Essential questions   How do we predict an object’s position at a later time?  

Graphs and equations are valuable methods for describing the motion of an object. Position versus time and velocity versus time graphs can describe where an object is located, how fast it is going, and which direction it is headed. In this activity you will adjust the motion of a Smart Cart to match the velocitytime graphs below.

Part 1: Matching the motion of a Smart Cart


 Set up your equipment like the picture.
 Open the experiment file 03B_MotionGraphs, and then poweron the Smart Cart and connect it wirelessly to the software.
 Do the following for each velocitytime graph on pages 1 through 4 of the experiment file.
 Sketch a prediction for the corresponding positiontime graph. Label the prediction.
 Find the page in the experiment file with the corresponding velocitytime match graph. Hide any data so the positiontime graph is blank and only the velocitytime match graph is shown.
 Place the cart on the track and record data as you push, pull, roll, or use your hand to move the cart so that its velocitytime data matches the velocitytime match graph.
 Sketch the actual positiontime graph in the same graph as your prediction.

 How does the position graph for a high positive velocity differ from a lower positive velocity?
 How does the velocity graph for a high positive velocity differ from a lower positive velocity?
 How does the position graph for a negative velocity differ from positive velocity?
 How does the velocity graph for a negative velocity differ from a positive velocity?
 Describe a situation for which the position versus time graph and the velocity versus time graph are both flat (zero slope) horizontal lines.

 Go to page 5 in the experiment file and hide any data so the velocitytime graph is blank and only the positiontime match graph is shown. Record data to match the positiontime graph, and then describe the motion of the cart during each section shown in the graph to the right. Use terms such as forward, backward, at rest, fast, and slow.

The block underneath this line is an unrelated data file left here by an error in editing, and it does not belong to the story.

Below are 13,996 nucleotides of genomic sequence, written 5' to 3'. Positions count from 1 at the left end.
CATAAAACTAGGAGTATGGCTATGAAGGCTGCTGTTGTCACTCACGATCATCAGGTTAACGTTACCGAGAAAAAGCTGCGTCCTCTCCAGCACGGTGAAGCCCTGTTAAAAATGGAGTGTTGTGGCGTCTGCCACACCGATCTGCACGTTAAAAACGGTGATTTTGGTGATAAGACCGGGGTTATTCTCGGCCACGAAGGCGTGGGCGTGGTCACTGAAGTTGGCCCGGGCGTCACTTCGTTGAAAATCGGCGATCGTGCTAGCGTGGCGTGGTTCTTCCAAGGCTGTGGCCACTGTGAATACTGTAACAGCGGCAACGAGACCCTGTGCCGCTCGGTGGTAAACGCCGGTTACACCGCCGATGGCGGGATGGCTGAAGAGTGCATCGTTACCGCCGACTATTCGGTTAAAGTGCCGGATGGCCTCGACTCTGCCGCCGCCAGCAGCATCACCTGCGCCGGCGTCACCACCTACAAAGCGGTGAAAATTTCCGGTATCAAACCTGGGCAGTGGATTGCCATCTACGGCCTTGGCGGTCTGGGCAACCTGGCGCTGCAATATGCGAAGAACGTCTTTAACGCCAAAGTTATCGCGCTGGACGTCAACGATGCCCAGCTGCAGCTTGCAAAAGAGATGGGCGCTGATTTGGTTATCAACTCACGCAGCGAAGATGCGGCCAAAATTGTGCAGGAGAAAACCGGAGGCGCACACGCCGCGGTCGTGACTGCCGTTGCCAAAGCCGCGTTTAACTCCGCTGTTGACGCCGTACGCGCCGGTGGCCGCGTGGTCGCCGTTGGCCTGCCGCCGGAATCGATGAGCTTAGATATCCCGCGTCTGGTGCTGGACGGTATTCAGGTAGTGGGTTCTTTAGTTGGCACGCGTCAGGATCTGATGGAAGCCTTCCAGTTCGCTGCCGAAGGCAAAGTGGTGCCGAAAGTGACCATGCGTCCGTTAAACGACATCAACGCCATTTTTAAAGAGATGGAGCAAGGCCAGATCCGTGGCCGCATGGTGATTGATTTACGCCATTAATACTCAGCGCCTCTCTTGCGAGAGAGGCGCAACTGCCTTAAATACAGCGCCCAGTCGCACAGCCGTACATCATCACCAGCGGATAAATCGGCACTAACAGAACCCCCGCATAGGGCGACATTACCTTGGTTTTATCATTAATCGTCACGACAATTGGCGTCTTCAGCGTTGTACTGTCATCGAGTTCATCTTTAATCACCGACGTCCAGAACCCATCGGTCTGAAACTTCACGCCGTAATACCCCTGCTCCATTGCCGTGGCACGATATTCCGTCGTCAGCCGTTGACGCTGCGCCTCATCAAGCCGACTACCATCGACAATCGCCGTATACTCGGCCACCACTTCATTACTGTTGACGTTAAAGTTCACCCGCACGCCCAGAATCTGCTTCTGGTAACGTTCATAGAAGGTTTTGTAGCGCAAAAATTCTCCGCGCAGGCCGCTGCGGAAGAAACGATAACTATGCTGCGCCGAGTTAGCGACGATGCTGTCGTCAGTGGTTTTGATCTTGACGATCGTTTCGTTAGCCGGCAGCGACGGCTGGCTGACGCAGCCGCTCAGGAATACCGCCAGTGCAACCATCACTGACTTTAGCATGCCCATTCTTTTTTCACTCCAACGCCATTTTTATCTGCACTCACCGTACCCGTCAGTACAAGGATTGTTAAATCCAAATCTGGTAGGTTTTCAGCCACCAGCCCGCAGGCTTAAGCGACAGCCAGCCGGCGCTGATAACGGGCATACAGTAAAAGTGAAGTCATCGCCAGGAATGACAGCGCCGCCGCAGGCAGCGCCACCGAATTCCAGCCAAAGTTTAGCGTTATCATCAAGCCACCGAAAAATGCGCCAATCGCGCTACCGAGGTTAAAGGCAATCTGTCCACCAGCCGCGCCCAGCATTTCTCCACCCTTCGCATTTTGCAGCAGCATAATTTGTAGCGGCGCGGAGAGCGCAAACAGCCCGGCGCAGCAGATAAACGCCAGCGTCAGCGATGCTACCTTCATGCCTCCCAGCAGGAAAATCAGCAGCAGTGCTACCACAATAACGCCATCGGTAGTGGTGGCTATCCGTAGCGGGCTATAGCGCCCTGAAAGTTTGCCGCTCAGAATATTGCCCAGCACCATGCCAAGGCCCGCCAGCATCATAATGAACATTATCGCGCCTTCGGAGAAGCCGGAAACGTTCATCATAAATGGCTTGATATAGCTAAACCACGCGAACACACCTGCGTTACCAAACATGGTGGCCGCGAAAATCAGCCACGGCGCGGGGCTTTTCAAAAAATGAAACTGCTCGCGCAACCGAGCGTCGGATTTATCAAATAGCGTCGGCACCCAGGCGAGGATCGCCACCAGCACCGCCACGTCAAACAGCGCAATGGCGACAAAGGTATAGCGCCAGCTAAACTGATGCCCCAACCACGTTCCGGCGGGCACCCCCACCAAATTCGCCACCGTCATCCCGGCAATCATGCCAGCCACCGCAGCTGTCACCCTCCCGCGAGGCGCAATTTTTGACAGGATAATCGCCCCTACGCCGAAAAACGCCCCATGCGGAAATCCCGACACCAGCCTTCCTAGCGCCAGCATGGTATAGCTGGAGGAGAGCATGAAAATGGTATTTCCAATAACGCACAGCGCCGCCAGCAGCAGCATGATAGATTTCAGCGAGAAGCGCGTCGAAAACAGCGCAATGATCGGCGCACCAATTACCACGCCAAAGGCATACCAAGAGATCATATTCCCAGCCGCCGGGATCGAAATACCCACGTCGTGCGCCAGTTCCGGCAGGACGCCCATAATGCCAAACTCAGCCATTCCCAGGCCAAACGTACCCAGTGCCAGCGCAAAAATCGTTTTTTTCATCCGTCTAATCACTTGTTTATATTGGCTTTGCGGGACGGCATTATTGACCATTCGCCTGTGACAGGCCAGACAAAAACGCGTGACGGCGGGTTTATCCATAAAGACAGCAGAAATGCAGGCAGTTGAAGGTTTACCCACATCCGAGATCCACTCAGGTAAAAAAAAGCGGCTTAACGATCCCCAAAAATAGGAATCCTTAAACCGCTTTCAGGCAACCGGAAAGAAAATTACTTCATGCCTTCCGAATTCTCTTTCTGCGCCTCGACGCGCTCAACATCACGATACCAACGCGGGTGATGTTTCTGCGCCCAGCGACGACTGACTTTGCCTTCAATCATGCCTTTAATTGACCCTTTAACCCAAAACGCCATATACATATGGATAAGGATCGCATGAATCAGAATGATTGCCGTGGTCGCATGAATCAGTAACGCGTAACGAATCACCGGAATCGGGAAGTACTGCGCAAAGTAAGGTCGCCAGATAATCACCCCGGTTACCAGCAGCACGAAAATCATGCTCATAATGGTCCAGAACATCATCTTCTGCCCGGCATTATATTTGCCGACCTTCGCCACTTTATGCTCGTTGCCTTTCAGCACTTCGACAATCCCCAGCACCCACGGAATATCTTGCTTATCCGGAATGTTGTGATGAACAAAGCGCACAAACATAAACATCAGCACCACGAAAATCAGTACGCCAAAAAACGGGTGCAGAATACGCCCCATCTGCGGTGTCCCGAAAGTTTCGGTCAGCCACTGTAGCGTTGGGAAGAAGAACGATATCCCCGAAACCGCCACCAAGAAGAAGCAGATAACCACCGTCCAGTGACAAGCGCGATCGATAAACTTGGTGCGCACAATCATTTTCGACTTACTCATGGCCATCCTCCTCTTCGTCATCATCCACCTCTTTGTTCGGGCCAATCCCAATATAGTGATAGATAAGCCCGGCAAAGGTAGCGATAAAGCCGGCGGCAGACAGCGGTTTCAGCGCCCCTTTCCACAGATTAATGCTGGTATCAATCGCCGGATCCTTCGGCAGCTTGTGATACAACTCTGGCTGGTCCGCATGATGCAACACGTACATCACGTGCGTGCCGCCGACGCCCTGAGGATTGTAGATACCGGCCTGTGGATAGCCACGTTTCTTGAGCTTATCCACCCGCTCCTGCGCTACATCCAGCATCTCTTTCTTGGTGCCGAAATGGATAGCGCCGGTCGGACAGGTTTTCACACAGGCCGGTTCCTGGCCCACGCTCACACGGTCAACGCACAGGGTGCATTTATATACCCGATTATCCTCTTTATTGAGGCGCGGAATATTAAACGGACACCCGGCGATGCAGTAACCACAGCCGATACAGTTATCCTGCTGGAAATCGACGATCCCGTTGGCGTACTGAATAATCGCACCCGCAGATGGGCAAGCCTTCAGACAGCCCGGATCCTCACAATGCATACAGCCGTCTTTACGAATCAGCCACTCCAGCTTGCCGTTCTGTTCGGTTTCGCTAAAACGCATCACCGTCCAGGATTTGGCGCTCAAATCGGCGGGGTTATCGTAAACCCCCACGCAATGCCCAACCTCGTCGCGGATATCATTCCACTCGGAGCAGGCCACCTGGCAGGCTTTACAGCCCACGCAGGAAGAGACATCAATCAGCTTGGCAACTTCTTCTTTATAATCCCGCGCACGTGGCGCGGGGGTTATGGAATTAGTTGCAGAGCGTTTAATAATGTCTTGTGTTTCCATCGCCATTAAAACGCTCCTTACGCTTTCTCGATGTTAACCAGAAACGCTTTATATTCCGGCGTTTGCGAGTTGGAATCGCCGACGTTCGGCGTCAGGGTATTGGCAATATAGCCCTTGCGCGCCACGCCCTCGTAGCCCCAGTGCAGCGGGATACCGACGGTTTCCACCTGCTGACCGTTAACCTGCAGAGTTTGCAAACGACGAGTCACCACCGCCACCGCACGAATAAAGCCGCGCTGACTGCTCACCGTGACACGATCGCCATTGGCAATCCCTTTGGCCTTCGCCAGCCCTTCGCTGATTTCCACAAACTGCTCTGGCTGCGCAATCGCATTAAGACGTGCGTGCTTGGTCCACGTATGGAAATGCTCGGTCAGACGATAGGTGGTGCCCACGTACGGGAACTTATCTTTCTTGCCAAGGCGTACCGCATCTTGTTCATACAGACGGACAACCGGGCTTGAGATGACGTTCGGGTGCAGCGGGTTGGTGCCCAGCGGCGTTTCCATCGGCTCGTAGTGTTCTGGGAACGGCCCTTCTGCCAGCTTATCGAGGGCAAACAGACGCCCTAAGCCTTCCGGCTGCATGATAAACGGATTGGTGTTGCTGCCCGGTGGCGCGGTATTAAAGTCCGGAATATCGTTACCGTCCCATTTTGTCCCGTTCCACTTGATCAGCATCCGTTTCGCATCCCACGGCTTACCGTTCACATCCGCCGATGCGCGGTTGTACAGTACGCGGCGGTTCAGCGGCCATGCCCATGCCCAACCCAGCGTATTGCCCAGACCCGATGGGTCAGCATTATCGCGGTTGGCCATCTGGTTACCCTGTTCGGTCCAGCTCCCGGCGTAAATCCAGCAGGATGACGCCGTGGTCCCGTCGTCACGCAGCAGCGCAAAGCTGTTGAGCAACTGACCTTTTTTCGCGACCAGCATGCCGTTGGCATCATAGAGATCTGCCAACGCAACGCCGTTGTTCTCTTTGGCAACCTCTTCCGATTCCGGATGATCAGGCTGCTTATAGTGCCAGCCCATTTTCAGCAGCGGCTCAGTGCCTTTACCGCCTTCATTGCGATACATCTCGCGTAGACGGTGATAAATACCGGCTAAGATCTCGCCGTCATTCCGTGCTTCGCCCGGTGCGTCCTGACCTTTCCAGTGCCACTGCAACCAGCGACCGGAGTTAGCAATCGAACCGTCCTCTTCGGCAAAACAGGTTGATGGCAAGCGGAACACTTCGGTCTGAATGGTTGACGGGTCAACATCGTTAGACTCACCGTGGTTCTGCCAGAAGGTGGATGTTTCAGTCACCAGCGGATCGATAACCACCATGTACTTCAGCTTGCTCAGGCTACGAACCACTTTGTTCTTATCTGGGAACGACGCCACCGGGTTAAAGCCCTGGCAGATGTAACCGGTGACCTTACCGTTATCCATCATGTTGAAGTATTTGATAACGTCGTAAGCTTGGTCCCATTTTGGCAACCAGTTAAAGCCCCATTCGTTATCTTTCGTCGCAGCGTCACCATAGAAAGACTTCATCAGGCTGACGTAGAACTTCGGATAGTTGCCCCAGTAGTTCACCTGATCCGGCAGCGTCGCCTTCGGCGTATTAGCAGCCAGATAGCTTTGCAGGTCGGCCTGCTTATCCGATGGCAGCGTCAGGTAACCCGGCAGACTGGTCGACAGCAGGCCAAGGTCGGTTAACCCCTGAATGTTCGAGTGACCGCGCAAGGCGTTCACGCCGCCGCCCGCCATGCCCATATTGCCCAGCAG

Draw the resulting velocitytime graph. Label each section corresponding to the letters in the positiontime graph above.
 Use the slope tool in your software to find the slope of the positiontime graph in each section A, B, C, and D. Record the slopes. How does the slope of the position time graph compare to the velocity recorded during the same period?

Part 2: The constantvelocity model for position vs. time
This interactive, graphical model shows position and velocity versus time graphs for the motion of a cart. Red circles on the position versus time graph are “targets.” Your goal is to adjust the initial parameters, x_{i} and v, so that the line hits both targets.
 [SIM] starts the simulation. [Stop] stops it without changing values. [Clear] resets all variables to zero. [Reset] resets all variables and sets new targets.
 Enter values in the white boxes. Gray boxes are calculated and cannot be edited. The top score of 100 is achieved by crossing the center of each target circle.
 Use the print button to print out a copy of your solution and score.
 Describe the meaning of x_{i} and v in this model for the motion of a cart.
 What velocity will move an object from +50 m to −50 m in 20 s? Show your work.
 Find a solution yourself, then press [Clear] and have your partner find a solution. How well do your two solutions agree? Is one solution better than the other?

In this interactive simulation, you will adjust the initial position x_{i} and velocity v of a cart so that a position vs. time graph of its motion matches graphical targets.

Part 3: A more complex model
 The second interactive model contains four constantspeed segments.
 Your goal is to adjust the values of x_{i} and v for all sections to hit the four targets.
 Enter values in the white boxes. The top score of 100 is achieved by hitting the center of each target.
 Simulate your model to see how it runs on the graphs of its motion.
 In this model for the motion of the ErgoBot, there are four values of x_{i}. Where do the three values of x_{i} in the gray boxes come from?
 Describe how this model could be generalized to recreate any motion in one dimension.

In this interactive simulation, you will adjust the initial position x_{i} and four different velocities v—for each of four time periods—of the cart so that a position vs. time graph of its motion matches graphical targets.